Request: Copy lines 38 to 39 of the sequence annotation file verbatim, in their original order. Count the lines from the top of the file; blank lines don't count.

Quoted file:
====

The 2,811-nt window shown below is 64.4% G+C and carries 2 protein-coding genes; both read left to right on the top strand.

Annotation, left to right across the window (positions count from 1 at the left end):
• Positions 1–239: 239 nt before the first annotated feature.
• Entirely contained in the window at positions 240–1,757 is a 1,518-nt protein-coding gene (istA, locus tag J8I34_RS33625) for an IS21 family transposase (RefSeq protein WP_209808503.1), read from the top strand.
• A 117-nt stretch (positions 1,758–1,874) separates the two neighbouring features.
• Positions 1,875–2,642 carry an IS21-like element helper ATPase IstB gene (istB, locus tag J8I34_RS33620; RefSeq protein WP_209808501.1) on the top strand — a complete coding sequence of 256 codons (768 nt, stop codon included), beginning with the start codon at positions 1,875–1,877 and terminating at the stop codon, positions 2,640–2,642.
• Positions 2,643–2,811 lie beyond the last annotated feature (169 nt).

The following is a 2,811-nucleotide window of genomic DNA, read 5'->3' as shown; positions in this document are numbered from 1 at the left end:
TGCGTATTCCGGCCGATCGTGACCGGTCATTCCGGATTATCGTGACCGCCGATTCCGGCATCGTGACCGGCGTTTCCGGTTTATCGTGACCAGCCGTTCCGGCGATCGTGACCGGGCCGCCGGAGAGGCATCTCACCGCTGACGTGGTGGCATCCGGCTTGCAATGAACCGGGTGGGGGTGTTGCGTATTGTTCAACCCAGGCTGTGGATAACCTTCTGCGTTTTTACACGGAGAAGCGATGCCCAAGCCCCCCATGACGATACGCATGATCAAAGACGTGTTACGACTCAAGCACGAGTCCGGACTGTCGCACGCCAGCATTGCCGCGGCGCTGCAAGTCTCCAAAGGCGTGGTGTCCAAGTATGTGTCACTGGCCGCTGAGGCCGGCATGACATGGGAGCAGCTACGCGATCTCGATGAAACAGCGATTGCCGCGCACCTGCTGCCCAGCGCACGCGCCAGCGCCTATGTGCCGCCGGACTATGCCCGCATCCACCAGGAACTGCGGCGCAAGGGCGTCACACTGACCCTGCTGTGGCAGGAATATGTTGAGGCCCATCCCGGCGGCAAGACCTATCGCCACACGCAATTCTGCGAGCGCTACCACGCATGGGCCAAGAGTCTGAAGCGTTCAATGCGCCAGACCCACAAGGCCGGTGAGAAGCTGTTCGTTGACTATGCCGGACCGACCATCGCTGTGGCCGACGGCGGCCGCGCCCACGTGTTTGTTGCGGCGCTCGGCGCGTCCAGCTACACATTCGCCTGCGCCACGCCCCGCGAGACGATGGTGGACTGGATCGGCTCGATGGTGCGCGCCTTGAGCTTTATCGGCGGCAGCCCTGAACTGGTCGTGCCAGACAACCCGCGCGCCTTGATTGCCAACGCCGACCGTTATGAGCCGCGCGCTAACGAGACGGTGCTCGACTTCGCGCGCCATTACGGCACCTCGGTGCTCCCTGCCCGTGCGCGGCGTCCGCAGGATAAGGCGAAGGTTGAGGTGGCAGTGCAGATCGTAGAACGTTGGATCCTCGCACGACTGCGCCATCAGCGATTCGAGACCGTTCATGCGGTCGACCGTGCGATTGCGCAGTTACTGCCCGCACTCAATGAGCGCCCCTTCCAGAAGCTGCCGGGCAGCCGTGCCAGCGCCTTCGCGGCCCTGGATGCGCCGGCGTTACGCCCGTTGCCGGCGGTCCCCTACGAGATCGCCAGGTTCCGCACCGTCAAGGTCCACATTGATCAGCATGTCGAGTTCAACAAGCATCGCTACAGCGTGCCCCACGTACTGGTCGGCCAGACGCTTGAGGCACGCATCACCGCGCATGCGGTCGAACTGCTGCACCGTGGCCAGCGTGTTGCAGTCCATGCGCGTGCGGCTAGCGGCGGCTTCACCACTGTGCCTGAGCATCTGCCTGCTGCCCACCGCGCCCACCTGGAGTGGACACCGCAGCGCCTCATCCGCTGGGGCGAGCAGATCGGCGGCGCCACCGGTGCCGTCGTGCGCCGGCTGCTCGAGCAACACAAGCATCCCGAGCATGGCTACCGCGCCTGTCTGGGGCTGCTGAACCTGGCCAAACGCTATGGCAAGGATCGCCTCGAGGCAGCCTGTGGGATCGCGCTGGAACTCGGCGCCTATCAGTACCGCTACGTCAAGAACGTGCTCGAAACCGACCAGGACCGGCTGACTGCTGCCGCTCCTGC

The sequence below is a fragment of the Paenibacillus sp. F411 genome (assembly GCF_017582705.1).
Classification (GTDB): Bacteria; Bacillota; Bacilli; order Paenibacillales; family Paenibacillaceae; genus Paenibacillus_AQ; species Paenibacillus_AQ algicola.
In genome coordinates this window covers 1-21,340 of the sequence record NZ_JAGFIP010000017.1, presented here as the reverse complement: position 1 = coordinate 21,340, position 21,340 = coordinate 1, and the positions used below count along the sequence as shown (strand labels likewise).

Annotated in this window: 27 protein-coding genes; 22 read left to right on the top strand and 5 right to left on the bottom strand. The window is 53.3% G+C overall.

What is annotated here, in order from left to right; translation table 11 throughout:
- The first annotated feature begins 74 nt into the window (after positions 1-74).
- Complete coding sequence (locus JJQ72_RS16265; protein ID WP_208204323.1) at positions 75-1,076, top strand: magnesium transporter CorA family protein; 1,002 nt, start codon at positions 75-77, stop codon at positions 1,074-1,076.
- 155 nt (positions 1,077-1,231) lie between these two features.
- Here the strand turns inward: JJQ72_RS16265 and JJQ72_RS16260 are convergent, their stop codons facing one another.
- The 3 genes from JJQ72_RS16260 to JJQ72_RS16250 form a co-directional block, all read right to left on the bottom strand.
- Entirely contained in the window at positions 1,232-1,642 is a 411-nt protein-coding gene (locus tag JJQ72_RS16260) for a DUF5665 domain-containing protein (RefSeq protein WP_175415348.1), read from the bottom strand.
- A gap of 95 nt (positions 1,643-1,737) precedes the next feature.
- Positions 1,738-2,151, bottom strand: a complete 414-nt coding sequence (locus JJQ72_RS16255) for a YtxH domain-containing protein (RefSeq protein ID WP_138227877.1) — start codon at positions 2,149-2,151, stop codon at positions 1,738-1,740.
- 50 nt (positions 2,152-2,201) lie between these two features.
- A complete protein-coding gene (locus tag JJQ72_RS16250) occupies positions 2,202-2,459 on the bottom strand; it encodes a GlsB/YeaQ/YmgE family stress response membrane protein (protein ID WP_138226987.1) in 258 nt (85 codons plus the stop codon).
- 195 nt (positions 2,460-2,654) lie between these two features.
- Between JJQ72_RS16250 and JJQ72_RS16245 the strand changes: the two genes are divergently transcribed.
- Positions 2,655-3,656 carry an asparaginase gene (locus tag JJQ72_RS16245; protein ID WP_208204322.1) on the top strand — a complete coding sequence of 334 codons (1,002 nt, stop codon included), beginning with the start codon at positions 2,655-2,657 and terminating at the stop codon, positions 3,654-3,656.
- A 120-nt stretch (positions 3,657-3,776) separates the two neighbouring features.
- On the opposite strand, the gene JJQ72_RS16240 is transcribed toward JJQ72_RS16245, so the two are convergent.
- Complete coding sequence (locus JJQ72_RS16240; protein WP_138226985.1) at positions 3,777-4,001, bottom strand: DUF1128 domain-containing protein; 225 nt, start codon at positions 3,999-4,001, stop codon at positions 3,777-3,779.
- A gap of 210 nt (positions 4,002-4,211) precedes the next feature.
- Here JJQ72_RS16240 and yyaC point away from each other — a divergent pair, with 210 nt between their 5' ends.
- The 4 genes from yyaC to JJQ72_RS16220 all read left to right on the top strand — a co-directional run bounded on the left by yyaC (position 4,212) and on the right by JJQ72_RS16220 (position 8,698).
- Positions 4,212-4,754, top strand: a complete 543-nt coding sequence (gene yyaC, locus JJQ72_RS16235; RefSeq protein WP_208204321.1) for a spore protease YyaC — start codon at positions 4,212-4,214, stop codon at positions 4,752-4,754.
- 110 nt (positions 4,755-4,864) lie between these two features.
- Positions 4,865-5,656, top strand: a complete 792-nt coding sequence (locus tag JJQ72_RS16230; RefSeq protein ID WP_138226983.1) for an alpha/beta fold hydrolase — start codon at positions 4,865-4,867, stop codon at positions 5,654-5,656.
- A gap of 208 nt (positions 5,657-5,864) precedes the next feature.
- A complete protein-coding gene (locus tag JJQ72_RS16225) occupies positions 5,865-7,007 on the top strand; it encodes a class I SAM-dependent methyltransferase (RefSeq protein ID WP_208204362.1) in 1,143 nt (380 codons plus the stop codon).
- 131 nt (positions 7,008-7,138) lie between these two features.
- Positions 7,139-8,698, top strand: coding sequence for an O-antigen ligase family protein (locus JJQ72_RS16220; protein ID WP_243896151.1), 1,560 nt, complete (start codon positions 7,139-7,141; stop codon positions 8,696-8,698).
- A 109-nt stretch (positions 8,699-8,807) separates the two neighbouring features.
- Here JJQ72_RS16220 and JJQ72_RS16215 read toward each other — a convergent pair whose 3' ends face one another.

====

- A complete protein-coding gene (locus tag JJQ72_RS16225) occupies positions 5,865-7,007 on the top strand; it encodes a class I SAM-dependent methyltransferase (RefSeq protein ID WP_208204362.1) in 1,143 nt (380 codons plus the stop codon).
- 131 nt (positions 7,008-7,138) lie between these two features.